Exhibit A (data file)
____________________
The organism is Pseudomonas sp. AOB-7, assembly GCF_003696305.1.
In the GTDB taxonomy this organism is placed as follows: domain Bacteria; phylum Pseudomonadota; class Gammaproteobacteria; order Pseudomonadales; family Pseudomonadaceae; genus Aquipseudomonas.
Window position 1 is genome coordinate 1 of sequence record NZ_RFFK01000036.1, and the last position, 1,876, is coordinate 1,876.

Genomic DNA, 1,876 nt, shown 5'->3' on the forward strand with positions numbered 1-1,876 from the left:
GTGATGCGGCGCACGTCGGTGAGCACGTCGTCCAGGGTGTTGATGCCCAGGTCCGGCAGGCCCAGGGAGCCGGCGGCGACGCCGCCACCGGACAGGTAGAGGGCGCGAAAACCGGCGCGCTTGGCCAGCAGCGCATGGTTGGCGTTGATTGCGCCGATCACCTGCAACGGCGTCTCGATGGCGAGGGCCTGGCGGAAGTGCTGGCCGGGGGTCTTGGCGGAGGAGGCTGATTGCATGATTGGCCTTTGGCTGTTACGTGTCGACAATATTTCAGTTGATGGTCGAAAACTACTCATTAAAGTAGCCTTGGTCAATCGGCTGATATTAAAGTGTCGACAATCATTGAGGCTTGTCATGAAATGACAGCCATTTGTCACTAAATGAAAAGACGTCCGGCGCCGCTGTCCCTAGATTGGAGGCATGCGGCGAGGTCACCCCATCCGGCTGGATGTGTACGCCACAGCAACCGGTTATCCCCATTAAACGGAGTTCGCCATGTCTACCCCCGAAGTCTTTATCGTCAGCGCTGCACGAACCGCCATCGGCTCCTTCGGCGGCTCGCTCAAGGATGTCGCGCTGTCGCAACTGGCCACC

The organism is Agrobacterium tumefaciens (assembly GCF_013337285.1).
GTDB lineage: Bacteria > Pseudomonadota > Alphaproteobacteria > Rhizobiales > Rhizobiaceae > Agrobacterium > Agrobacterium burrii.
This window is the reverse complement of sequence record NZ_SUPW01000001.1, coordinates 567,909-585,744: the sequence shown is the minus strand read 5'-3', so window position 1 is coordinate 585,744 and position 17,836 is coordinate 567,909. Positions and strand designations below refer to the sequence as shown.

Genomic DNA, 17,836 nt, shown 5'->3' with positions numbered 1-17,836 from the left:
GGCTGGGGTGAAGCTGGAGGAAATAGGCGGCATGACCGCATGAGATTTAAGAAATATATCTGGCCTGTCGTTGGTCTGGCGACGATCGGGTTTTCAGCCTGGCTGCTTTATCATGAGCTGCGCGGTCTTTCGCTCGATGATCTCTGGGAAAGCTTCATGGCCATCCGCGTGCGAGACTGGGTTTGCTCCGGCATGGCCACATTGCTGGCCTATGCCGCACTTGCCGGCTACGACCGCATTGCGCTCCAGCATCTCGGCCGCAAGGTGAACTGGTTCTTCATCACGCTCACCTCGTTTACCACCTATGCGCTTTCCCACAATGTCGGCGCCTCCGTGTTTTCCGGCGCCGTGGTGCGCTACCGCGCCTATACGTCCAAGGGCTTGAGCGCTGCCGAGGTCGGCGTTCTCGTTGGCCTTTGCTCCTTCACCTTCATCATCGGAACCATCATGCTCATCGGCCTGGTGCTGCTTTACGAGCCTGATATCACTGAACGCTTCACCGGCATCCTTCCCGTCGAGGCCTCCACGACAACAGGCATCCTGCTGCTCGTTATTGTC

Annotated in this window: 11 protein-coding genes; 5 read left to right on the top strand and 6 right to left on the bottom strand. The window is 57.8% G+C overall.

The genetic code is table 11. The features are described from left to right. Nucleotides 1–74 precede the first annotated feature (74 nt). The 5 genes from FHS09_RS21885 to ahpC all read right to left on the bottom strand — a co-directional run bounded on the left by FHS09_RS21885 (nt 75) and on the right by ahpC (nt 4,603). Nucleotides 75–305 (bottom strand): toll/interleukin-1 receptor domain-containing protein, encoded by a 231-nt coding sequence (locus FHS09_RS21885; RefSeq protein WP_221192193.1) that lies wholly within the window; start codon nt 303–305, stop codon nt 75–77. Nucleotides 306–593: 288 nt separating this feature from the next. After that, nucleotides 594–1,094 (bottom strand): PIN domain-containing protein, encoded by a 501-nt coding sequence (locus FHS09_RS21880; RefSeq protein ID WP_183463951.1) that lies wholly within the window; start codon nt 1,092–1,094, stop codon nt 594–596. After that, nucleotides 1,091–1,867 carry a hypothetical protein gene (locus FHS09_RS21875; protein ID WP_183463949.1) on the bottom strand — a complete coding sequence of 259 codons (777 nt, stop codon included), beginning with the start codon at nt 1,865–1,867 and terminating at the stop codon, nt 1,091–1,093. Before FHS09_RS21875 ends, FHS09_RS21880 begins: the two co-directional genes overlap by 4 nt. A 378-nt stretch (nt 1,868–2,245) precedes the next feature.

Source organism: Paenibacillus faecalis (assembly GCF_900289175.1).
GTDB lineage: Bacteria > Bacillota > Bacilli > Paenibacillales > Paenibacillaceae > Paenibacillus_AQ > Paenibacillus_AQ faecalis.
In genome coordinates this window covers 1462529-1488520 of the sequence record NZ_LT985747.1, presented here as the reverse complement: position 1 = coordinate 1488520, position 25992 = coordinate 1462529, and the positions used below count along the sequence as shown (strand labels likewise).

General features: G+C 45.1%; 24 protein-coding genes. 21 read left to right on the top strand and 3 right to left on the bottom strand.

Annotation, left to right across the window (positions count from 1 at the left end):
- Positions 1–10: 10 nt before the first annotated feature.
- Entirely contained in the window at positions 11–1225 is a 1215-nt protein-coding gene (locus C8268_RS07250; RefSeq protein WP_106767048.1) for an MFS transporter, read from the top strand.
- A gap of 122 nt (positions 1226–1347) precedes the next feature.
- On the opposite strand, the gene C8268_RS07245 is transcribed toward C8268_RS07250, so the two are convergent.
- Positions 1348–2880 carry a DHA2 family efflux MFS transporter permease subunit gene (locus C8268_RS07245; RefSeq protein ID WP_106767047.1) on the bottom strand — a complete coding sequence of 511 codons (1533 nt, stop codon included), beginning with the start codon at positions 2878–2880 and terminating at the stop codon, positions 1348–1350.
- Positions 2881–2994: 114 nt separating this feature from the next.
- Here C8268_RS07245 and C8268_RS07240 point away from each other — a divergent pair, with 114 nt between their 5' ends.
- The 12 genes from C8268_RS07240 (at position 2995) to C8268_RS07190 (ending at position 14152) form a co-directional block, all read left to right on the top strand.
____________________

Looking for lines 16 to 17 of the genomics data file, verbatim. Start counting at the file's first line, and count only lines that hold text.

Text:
General features: G+C 45.1%; 24 protein-coding genes. 21 read left to right on the top strand and 3 right to left on the bottom strand.

Annotation, left to right across the window (positions count from 1 at the left end):